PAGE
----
Bea Jones laid to rest

Of the 16 decades of recorded Carson Valley history, Beatrice Fettic Jones lived 10 of them. The Carson Valley native died Jan. 29, 2010, at the age of 100.

A memorial service was Friday at Carson Valley United Methodist Church in Gardnerville for Jones, who was born July 21, 1909, to Eugene F. and Alma Fettic at Buckeye near the Western Nevada College campus. She was buried in Mottsville Cemetery, near where her great-grandparents were laid to rest.

A descendant of the pioneer Mott family, who first arrived in Carson Valley in July 1851, her parents were the owners of the Fettic Exchange in Genoa. The building is now occupied by the Genoa Bar.

Jones said she wasn't allowed to go to school until she was 7 years old. She was one of the first students to attend school in the old Genoa Courthouse after the Douglas County seat was moved to Minden.

When she graduated to high school, Jones attended Douglas County High School in Gardnerville.

Jones served as chauffeur for her mother and grandmother, driving her grandmother's Ford to Carson on Saturdays to see her uncle George. In those days, before Jacks Valley Road was built, they traveled through what is now Indian Hills. Jones described the road as so rough, you would get a flat tire on the way there and another on the way back.

Not long after she graduated from high school, she married Myron Jones, whose family operated the Jones Ranch at the foot of Kingsbury Grade.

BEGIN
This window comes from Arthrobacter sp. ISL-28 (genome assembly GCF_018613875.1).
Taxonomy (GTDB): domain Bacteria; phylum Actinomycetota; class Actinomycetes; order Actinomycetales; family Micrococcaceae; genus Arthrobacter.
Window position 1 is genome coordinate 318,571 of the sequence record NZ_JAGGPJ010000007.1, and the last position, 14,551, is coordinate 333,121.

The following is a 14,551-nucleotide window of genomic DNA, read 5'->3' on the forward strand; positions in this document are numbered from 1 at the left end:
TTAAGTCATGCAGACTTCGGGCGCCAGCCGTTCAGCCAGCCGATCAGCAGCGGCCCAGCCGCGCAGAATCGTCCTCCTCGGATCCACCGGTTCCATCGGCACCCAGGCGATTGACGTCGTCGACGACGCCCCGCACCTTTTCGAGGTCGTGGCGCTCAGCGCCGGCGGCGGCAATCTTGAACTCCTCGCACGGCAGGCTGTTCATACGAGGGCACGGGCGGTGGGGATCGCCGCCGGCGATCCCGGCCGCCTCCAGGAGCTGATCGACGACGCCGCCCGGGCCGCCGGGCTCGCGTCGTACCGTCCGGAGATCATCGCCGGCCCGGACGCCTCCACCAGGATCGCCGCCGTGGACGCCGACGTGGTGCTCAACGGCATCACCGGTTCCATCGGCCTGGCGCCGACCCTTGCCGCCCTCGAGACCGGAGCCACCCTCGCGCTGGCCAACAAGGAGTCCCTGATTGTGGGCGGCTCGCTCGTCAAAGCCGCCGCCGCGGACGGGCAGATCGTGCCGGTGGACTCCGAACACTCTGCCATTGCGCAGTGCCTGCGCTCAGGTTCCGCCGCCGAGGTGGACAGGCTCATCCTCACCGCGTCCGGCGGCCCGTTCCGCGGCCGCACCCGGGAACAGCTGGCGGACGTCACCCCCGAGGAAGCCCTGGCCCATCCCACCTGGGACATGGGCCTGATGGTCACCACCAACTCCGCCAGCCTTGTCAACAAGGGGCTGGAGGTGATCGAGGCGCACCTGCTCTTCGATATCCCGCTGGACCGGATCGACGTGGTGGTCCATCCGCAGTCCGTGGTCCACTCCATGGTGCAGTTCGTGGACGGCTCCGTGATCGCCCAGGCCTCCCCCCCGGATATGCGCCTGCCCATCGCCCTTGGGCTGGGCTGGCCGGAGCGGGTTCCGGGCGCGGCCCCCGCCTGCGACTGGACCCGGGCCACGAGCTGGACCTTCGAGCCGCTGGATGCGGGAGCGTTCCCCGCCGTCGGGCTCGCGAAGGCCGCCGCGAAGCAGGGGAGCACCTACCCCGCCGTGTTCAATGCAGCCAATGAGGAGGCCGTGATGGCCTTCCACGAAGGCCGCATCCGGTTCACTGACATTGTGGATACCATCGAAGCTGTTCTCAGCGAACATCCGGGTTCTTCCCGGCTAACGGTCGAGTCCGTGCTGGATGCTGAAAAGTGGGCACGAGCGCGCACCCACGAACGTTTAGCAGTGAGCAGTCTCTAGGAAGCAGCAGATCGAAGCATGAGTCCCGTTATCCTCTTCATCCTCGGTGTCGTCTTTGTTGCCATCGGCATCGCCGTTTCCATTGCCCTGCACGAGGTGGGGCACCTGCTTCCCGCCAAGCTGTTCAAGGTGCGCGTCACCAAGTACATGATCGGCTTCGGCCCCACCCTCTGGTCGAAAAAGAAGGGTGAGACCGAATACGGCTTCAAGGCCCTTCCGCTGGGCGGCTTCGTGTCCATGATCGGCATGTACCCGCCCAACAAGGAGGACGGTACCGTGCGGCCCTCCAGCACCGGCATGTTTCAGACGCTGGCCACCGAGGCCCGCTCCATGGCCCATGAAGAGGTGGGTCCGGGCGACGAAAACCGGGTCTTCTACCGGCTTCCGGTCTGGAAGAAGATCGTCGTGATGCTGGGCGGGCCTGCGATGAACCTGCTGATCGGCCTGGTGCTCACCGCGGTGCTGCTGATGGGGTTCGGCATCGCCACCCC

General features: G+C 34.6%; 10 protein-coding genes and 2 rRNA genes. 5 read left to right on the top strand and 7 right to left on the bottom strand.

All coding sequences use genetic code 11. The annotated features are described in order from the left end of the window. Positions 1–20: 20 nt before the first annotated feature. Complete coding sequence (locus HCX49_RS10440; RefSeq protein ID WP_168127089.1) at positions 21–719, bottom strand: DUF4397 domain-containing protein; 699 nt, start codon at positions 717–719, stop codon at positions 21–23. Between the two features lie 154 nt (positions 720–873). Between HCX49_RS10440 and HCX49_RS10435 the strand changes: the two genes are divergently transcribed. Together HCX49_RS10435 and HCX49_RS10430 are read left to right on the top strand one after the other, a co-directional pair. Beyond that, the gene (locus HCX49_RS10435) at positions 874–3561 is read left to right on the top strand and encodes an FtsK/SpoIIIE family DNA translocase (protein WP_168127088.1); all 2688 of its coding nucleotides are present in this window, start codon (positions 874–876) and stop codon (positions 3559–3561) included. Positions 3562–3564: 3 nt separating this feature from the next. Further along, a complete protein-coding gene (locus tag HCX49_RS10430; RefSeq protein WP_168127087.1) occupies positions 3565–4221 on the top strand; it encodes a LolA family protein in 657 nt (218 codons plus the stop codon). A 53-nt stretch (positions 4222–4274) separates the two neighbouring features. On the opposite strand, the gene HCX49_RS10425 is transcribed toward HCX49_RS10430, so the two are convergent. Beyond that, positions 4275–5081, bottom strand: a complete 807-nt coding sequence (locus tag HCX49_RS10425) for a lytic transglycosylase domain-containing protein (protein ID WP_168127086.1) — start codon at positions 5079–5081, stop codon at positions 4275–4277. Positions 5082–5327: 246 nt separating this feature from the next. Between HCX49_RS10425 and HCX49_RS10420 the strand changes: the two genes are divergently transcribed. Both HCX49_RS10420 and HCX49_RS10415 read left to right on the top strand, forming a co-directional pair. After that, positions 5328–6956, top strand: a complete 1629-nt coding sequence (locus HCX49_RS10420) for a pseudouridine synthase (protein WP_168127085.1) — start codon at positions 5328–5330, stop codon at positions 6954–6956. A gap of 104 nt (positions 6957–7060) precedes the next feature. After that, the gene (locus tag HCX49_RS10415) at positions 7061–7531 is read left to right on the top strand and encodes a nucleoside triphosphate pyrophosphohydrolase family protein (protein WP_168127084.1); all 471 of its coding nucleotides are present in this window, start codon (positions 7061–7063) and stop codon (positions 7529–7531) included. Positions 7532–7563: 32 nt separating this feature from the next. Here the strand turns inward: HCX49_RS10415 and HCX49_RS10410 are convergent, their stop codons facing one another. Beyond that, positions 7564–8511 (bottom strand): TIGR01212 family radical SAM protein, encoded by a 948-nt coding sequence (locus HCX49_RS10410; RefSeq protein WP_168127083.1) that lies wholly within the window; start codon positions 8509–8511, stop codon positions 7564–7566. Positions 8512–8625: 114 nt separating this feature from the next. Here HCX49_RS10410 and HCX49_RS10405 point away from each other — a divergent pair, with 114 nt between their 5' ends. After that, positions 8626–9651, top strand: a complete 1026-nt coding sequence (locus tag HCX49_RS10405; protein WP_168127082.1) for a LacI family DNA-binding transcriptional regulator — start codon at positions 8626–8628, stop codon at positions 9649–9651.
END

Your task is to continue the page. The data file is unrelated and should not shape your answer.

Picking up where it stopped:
Jones moved to the ranch in 1945, where the couple lived with Roy Jones. Myron died in 1963. The ranch was sold in 1965.

Niece Starla Smith said Jones started traveling after her husband died.

"She was ready to go in any car," Smith said. Jones didn't turn in her drivers license until 2005 when she was 95 years old. She lived on her own in her house until she was 98 years old.

Smith said that whenever anyone was sick, "you could always count on Aunt Bea."

A charter member of the Carson Valley Historical Society, later the Douglas County Historical Society, Jones served as president. She gathered donations for the American Red Cross. She was a member of the Genoa Homemakers, which Myron Jones nicknamed the "Homewreckers." She served on the Farm Bureau Board.

She was a longtime member of the Carson Valley United Methodist Church, and was one of the driving forces in building the new church on Centerville. She was the only woman on the building committee.

She made candy and sold tickets for the Genoa Candy Dance and was a seamstress, who taught her craft to her nieces.

Jones founded the Retired Senior Volunteer Program in 1974 and served as a field representative for the organization for 31 years.

Smith said Jones had been there for the family.

"Everyone loved her," Smith said. "Some of the residents came in to say how much they missed her."

Donations in Jones' name may be made to Meals on Wheels, which helped feed her after she stopped driving, and the Douglas County Historical Society.


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